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Civil War Blog

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A Searchable Index to the Pennsylvania Monument at Gettysburg

Posted By on March 6, 2013

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The Pennsylvania Memorial at Gettysburg, previously featured in many posts here on this blog, now has a searchable name index.  That index is provided by Steve Maczuga on his web site, Pennsylvanians in the Civil War.

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Searching is easy.  Just go to the web site, enter the last name of the soldier in the box, and “submit query.”

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In the above example, the name of “Keiser” is entered (for Henry Keiser, who was from Gratz and Lykens and served at Gettysburg with the 96th Pennsylvania Infantry).

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The inquiry submission results in six names.  Henry Keiser is noted to have served in the 96th Pennsylvania Infantry, Company G.  Simply “Click to View Panel on Monument” and the correct panel appears.  Scroll down to Company G, and Henry Keiser is found listed as a Corporal.  Those with the surname of Keiser who do not have a regiment listed served in the Emergency Force of 1863 and are correctly noted on the monument plaques.

One caveat.  When searching for a member of the cavalry, the “line” regiment number will be displayed.  For example, for the 3rd Pennsylvania Cavalry, the results display will read “60″ rather than “3″  since the 3rd Pennsylvania Cavalry was also known as the 60th Regiment.  The same caveat applies when searching for a member of the artillery.

Also, the name will appear in the index spelled as it appears on the monument, and some names of Pennsylvanians who were at Gettysburg are missing, as was pointed out here on this blog in a post entitled, Correcting Errors on the Pennsylvania Gettysburg Monument.  One of the readers of this blog, in correspondence with the National Park Service, discovered that no changes or additions are permitted to any of the battlefield monuments.  It is now policy for such changes and additions, when proven, to be placed in the park archives.  Corrections, with proof that the soldier served at Gettysburg, should be sent to:  Historian’s Office, Resource Planning, Gettysburg National Military Park, 1195 Baltimore Pike, Suite 100, Gettysburg, Pennsylvania, 17325.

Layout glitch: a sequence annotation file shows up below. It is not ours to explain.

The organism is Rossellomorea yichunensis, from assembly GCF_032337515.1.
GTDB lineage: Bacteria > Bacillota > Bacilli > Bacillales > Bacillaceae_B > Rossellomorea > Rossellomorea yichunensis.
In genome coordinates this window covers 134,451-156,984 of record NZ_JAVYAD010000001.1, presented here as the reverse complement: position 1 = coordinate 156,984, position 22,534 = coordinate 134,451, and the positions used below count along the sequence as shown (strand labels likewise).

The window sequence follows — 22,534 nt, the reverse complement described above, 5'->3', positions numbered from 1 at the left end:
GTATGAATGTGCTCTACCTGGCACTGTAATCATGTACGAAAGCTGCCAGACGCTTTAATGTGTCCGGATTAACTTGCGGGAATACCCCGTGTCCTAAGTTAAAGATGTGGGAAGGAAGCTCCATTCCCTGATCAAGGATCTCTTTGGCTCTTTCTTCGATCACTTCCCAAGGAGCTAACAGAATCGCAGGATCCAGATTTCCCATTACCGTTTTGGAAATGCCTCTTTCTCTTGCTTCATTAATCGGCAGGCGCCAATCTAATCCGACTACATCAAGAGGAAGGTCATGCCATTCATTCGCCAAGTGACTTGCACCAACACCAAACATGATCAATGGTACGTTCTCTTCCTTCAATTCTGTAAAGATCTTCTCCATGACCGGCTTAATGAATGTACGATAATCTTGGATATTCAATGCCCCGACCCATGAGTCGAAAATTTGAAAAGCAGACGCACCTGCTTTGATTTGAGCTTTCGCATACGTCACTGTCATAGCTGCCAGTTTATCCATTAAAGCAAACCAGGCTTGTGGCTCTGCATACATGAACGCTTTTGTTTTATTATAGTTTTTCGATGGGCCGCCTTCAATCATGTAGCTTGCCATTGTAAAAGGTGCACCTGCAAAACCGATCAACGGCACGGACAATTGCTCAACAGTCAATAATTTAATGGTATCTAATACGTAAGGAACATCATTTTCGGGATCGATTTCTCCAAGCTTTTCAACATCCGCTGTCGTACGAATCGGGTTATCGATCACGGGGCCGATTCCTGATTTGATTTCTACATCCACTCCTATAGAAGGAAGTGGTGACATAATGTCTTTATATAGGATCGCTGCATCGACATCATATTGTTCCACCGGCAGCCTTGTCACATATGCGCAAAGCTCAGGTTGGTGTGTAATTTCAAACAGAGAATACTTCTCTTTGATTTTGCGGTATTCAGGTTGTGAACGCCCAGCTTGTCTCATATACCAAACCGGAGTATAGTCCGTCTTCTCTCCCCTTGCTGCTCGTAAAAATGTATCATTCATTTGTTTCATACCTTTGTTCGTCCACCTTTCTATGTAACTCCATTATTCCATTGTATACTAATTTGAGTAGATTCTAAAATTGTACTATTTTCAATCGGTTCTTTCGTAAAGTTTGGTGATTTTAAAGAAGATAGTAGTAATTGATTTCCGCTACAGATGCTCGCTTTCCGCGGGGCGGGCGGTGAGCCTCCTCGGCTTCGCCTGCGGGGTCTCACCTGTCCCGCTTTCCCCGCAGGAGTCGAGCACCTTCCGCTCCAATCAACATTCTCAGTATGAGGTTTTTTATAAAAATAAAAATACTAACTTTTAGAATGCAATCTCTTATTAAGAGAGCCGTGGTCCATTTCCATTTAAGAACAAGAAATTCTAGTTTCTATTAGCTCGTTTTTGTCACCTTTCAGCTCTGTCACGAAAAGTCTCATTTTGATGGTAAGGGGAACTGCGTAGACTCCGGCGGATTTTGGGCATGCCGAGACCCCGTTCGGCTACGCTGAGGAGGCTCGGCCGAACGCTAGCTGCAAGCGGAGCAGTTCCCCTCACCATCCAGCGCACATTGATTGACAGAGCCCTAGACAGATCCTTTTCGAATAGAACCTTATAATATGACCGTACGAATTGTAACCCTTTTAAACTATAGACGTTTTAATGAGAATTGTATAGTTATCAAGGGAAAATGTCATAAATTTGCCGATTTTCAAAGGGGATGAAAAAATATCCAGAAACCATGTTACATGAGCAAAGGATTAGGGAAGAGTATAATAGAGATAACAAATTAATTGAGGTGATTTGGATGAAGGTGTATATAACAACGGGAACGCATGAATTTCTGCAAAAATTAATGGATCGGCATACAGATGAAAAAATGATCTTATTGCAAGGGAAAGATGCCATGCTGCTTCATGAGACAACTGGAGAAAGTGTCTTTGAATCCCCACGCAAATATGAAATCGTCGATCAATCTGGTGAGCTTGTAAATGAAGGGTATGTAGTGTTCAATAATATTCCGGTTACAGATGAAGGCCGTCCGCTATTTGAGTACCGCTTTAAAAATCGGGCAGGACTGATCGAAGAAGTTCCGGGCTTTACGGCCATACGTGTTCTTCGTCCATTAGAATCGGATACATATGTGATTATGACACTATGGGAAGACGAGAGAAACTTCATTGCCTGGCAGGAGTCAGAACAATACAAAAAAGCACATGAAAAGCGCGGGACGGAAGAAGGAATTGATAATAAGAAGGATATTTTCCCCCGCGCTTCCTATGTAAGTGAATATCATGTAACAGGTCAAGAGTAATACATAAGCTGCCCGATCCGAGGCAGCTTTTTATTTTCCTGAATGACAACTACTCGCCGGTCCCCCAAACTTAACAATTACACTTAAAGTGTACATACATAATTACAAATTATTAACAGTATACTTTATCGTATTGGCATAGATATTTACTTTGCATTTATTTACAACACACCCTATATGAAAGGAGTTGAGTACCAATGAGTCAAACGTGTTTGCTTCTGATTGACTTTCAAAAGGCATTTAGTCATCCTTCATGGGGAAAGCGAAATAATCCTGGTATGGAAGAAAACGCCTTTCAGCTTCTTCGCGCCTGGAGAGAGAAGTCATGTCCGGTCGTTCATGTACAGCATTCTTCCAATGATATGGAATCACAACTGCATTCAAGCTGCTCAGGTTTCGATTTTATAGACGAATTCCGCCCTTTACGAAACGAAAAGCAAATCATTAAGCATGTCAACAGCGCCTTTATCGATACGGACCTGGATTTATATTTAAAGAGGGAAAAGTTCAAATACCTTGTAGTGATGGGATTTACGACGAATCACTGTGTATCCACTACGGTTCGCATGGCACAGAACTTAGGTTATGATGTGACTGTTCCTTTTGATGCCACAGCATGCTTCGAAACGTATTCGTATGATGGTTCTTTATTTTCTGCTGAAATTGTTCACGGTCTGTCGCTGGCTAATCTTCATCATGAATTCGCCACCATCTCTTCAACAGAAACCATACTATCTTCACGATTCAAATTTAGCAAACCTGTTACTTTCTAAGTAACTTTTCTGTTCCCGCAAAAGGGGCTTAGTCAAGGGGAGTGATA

The above photo is not interactive. To see the interactive photo, click here.

The second way Steve Maczuga provides to approach the Gettysburg plaques is from an interactive set of photographs that show each side of the monument.  By moving the mouse across the area of the plaques, or to the center of the monument, the names of the regiments or other tribute that appear on the plaques are noted.  By clicking in that area, a full-size, high-resolution photo of the plaque opens.  While the plaques are in numerical order around the base and within the interior (for the cavalry), it is helpful to be able to locate the side and exact location of the plaque.

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This feature is accessed from the home page of the site, by clicking on the words, “Pennsylvania Monument at Gettysburg.” (shown above).

Despite the difficulty of compiling a completely accurate listing of all the names that are on the Pennsylvania Gettysburg Monument, Steve Maczuga has done an admirable job in making this index available.  It should assist researchers and genealogists in easily locating a soldier’s name and obtaining a picture of the plaque where the name appears.  The site also remains as an excellent source of searching for a specific regiment in which a soldier served and of getting listings of the other soldiers who served in the same regiment and company.

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This post is the 77th post on this blog on the subject of the Battle of Gettysburg.  Additional posts are expected to follow as the 150th Anniversary of the battle approaches.


Comments

3 Responses to “A Searchable Index to the Pennsylvania Monument at Gettysburg”

  1. Debra Matovic says:

    Good Day and Thank You! I have two Great-Great Uncles from the 149th Regiment Company H. One Andrew O. Johnson and the other is George M. Johnson. You have helped me to clarify their dates as prisoners at Andersonville. However, I was wondering what further information you have on George, specifically his middle name. There is some discrepancy as to what it is due to the fact that all records of his burnt in a fire in 1912. There are some that say it was McDowell and some that say Mifflin Dallas (which at the moment is a mystery as to why). I can not find any records that show his middle name other than as a “M”. Would you have any records from his Civil War service that show his full name?

    Thank you!

  2. Inquiring about the plaque on the monument – John Huntzinger John G. Huntzinger

  3. Wallace Kocher says:

    Hello

    My great grandfather was a union soldier during the battle of
    Gettsburg and I saw his name on one the monument there. My problem is that the monument was worked on and they update the name placs and when they did, his last name was not correct. I can’t tell you when all this happen but I left it go and now I am getting older (62) and I think he deserves to have it right !!!!! If you could give me any help with who I would contact to correct it, I would be greatful

    Thanks
    Wally

    HIs name was Alexander Kocher and was with the 81st pa infantry and I believe he inlisted in Easton, Pa. and at that time he lived in White Haven, Pa.

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